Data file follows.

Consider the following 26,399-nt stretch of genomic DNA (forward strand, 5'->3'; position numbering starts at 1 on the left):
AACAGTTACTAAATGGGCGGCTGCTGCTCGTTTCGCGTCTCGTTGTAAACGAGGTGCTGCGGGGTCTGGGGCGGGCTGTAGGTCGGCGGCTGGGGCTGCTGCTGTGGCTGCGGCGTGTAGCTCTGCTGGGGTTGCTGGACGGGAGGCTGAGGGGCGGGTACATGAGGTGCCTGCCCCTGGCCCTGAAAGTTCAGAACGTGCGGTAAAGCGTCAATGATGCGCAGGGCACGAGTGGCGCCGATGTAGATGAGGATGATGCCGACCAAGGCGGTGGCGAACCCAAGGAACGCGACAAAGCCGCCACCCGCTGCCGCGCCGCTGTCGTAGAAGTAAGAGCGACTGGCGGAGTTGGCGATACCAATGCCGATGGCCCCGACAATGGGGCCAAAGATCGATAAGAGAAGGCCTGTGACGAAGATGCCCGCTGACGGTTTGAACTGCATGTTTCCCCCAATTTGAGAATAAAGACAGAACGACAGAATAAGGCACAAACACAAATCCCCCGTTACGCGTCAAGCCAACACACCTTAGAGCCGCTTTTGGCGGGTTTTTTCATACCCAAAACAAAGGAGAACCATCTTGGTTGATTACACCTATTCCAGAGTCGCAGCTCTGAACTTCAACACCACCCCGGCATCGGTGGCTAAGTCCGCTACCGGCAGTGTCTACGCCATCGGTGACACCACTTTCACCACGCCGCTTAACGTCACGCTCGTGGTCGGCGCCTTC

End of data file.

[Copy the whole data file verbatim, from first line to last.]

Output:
Consider the following 26,399-nt stretch of genomic DNA (forward strand, 5'->3'; position numbering starts at 1 on the left):
AACAGTTACTAAATGGGCGGCTGCTGCTCGTTTCGCGTCTCGTTGTAAACGAGGTGCTGCGGGGTCTGGGGCGGGCTGTAGGTCGGCGGCTGGGGCTGCTGCTGTGGCTGCGGCGTGTAGCTCTGCTGGGGTTGCTGGACGGGAGGCTGAGGGGCGGGTACATGAGGTGCCTGCCCCTGGCCCTGAAAGTTCAGAACGTGCGGTAAAGCGTCAATGATGCGCAGGGCACGAGTGGCGCCGATGTAGATGAGGATGATGCCGACCAAGGCGGTGGCGAACCCAAGGAACGCGACAAAGCCGCCACCCGCTGCCGCGCCGCTGTCGTAGAAGTAAGAGCGACTGGCGGAGTTGGCGATACCAATGCCGATGGCCCCGACAATGGGGCCAAAGATCGATAAGAGAAGGCCTGTGACGAAGATGCCCGCTGACGGTTTGAACTGCATGTTTCCCCCAATTTGAGAATAAAGACAGAACGACAGAATAAGGCACAAACACAAATCCCCCGTTACGCGTCAAGCCAACACACCTTAGAGCCGCTTTTGGCGGGTTTTTTCATACCCAAAACAAAGGAGAACCATCTTGGTTGATTACACCTATTCCAGAGTCGCAGCTCTGAACTTCAACACCACCCCGGCATCGGTGGCTAAGTCCGCTACCGGCAGTGTCTACGCCATCGGTGACACCACTTTCACCACGCCGCTTAACGTCACGCTCGTGGTCGGCGCCTTC